As a knowledge sponge, I have taken other non-PSC courses as well to address areas of personal weakness in my image design, for example food styling, personal styling, “TEDucation” sessions, Canon Collective sessions etc and what I have found- which is a massive Kudos to PSC and their amazing Tutors- is that I have everything I need to know for those sessions, I have already learnt here. It is clear that PSC is teaching the really good stuff and it’s all consolidated in the one place.

By really engaging with the philosophical folio sessions which complement the studio sessions- I realised- Hey I absolutely LOVE photography, not just as a study- but for my own soul. People talk about finding your ‘flow’/your purpose. Through PSC, I have found mine. I could never have achieved this in online courses or through all the little independent seminars out there. To me, PSC is more than a technical institute- it is breeding ground for dreams- a safe place to learn, experiment and flourish. So, do I need a course to be where I am now? Absolutely, technically and spiritually.


What projects do you have on at the moment and where do you see yourself in the future?

I have a personal project that I started last semester which is putting a spotlight onto the people in our society that are unseen, but we couldn’t do without. Some of the corporate work I did was with aged care, some of the conversations I overheard sparked righteous indignation in me. The source of all wisdom- Neil (PSC VET Course Director)- said “find the thing that makes you mad/passionate- and tell that tale”.  So, I did a series featuring aged care workers last term. What may seem counter-intuitive is that the making of the image was actually only a secondary priority. Firstly, I wanted the aged care worker to feel valued and important enough that someone has come to take their picture. I care about them as humans. I think this comes through in the images. They all have such a strong sense of presence and genuine joy in their gaze.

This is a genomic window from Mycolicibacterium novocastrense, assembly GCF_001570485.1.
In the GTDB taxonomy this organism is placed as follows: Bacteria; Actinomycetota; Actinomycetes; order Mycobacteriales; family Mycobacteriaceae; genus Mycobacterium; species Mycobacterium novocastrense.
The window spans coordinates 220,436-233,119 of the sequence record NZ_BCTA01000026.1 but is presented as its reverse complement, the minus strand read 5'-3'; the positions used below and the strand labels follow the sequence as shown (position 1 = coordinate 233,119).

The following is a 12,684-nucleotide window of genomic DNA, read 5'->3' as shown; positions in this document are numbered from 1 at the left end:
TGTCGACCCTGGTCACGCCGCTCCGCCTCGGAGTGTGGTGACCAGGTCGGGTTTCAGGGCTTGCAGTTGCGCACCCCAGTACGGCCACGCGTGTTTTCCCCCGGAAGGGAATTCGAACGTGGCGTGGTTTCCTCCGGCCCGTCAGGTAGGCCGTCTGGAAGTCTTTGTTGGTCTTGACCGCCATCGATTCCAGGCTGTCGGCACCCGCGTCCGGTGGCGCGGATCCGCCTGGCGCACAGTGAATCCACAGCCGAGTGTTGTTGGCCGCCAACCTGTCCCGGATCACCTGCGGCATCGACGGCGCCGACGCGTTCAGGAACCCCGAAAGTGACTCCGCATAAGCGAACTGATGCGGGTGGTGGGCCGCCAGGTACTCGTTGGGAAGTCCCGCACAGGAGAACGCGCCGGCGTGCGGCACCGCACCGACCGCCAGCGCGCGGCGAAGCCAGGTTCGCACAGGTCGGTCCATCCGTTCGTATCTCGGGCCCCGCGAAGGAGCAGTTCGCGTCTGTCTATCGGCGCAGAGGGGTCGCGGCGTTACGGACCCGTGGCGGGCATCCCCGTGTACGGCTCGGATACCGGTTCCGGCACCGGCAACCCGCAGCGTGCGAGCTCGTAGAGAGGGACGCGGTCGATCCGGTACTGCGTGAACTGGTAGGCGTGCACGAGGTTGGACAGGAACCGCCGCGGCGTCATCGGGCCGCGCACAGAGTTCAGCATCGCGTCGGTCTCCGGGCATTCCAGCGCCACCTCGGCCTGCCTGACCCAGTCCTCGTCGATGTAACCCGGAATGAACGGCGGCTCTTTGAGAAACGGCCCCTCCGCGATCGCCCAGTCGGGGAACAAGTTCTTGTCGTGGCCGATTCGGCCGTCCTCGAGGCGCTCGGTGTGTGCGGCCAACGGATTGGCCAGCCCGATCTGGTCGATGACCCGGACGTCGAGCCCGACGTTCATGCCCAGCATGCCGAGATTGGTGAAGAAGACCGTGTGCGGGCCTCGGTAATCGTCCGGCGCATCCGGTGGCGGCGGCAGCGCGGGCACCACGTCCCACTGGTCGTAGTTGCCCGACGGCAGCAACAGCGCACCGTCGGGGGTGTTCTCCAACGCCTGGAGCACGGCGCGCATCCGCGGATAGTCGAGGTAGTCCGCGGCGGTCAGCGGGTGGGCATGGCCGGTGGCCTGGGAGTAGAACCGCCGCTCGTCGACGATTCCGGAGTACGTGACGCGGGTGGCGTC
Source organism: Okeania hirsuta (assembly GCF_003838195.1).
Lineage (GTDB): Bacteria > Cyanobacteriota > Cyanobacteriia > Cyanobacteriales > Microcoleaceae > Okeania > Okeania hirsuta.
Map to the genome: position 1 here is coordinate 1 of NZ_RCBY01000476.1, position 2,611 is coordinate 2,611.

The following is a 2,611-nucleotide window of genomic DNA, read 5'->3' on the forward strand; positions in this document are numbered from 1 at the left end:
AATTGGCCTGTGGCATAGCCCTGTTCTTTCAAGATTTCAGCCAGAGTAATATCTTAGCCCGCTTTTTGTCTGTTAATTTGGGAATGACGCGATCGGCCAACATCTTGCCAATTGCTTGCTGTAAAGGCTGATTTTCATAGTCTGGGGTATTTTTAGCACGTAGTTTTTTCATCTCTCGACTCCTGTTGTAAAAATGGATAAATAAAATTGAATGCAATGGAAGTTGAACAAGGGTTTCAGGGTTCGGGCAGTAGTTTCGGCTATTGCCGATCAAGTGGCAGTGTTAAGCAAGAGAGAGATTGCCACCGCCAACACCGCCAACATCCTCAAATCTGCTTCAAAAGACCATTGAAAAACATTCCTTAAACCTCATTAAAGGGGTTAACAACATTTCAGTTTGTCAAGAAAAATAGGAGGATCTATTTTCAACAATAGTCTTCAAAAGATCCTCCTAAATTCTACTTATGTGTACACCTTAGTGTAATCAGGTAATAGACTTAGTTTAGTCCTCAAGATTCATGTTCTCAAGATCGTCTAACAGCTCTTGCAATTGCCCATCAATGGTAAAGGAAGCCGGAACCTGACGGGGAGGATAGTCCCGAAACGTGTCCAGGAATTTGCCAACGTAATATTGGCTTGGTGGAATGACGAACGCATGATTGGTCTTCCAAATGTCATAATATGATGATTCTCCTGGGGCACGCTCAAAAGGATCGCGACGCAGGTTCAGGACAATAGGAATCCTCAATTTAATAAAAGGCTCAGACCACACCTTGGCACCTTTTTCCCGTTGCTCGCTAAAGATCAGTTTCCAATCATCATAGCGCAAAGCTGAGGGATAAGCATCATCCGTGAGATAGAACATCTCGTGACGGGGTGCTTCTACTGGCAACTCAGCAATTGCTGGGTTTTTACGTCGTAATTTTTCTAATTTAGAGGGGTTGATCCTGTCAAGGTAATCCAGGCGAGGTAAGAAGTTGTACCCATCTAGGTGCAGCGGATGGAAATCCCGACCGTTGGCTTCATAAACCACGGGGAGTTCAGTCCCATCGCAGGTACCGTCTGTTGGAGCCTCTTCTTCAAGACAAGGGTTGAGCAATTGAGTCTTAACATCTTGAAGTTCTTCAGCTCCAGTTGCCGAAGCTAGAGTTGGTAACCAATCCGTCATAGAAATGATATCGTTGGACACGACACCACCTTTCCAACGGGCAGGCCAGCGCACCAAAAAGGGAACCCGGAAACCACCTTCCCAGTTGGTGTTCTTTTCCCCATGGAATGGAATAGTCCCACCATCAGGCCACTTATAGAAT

This term, I just joined the Amnesty International Internship program, and I am producing a body of work focusing on women in Science, Technology, Engineering and Math (STEM) careers. Again, something I am passionate about, supporting and recognising amazing people in our society who face a bit of an uphill battle for recognition.  Firstly, I found a project driven by passion. Secondly, I have then tried to find ways to make it work in return for me- socially, academically and commercially.

Regarding my long term goals, we talked about my business model earlier- but I think I will always keep two brands- my personal creative/social justice brand which complements my large scale studio brand. The foundational pillars for both brands: Amazing Experience for the Customer; An Awesome Place to Work; A Bit of Good in the World.

Fingers crossed- it is a wild ride!

You can follow Heather Felix on Instagram@heatherfelixphotography  or at  Heather Felix Photography